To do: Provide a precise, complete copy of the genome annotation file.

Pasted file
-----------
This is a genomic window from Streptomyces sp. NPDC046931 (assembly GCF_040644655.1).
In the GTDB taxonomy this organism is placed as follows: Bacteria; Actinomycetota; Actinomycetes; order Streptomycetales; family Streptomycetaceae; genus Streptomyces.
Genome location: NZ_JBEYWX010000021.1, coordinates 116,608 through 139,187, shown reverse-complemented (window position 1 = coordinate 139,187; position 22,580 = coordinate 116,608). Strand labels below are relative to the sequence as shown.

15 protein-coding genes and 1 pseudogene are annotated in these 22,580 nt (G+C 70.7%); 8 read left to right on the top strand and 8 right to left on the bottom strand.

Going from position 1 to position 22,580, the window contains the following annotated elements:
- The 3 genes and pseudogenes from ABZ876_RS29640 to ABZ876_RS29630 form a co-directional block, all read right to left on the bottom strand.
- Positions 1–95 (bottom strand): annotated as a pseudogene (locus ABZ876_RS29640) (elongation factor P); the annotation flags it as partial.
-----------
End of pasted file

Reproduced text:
This is a genomic window from Streptomyces sp. NPDC046931 (assembly GCF_040644655.1).
In the GTDB taxonomy this organism is placed as follows: Bacteria; Actinomycetota; Actinomycetes; order Streptomycetales; family Streptomycetaceae; genus Streptomyces.
Genome location: NZ_JBEYWX010000021.1, coordinates 116,608 through 139,187, shown reverse-complemented (window position 1 = coordinate 139,187; position 22,580 = coordinate 116,608). Strand labels below are relative to the sequence as shown.

15 protein-coding genes and 1 pseudogene are annotated in these 22,580 nt (G+C 70.7%); 8 read left to right on the top strand and 8 right to left on the bottom strand.

Going from position 1 to position 22,580, the window contains the following annotated elements:
- The 3 genes and pseudogenes from ABZ876_RS29640 to ABZ876_RS29630 form a co-directional block, all read right to left on the bottom strand.
- Positions 1–95 (bottom strand): annotated as a pseudogene (locus ABZ876_RS29640) (elongation factor P); the annotation flags it as partial.